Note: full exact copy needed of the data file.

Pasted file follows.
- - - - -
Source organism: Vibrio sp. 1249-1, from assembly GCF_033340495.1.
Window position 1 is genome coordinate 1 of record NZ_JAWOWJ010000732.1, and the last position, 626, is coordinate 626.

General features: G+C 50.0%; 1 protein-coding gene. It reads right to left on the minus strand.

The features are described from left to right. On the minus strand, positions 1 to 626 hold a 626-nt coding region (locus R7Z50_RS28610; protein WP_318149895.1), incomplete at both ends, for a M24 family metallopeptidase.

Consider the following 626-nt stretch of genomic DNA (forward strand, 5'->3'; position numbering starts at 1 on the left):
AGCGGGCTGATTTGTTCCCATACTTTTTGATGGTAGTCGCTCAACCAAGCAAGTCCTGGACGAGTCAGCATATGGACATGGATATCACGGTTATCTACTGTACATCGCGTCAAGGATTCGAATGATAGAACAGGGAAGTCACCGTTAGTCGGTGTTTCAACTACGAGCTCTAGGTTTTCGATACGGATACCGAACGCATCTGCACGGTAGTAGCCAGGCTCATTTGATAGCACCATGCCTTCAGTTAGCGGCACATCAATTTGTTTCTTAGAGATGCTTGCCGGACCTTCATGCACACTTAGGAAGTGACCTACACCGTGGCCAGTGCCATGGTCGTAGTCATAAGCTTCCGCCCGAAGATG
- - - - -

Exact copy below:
Source organism: Vibrio sp. 1249-1, from assembly GCF_033340495.1.
Window position 1 is genome coordinate 1 of record NZ_JAWOWJ010000732.1, and the last position, 626, is coordinate 626.

General features: G+C 50.0%; 1 protein-coding gene. It reads right to left on the minus strand.

The features are described from left to right. On the minus strand, positions 1 to 626 hold a 626-nt coding region (locus R7Z50_RS28610; protein WP_318149895.1), incomplete at both ends, for a M24 family metallopeptidase.

Consider the following 626-nt stretch of genomic DNA (forward strand, 5'->3'; position numbering starts at 1 on the left):
AGCGGGCTGATTTGTTCCCATACTTTTTGATGGTAGTCGCTCAACCAAGCAAGTCCTGGACGAGTCAGCATATGGACATGGATATCACGGTTATCTACTGTACATCGCGTCAAGGATTCGAATGATAGAACAGGGAAGTCACCGTTAGTCGGTGTTTCAACTACGAGCTCTAGGTTTTCGATACGGATACCGAACGCATCTGCACGGTAGTAGCCAGGCTCATTTGATAGCACCATGCCTTCAGTTAGCGGCACATCAATTTGTTTCTTAGAGATGCTTGCCGGACCTTCATGCACACTTAGGAAGTGACCTACACCGTGGCCAGTGCCATGGTCGTAGTCATAAGCTTCCGCCCGAAGATG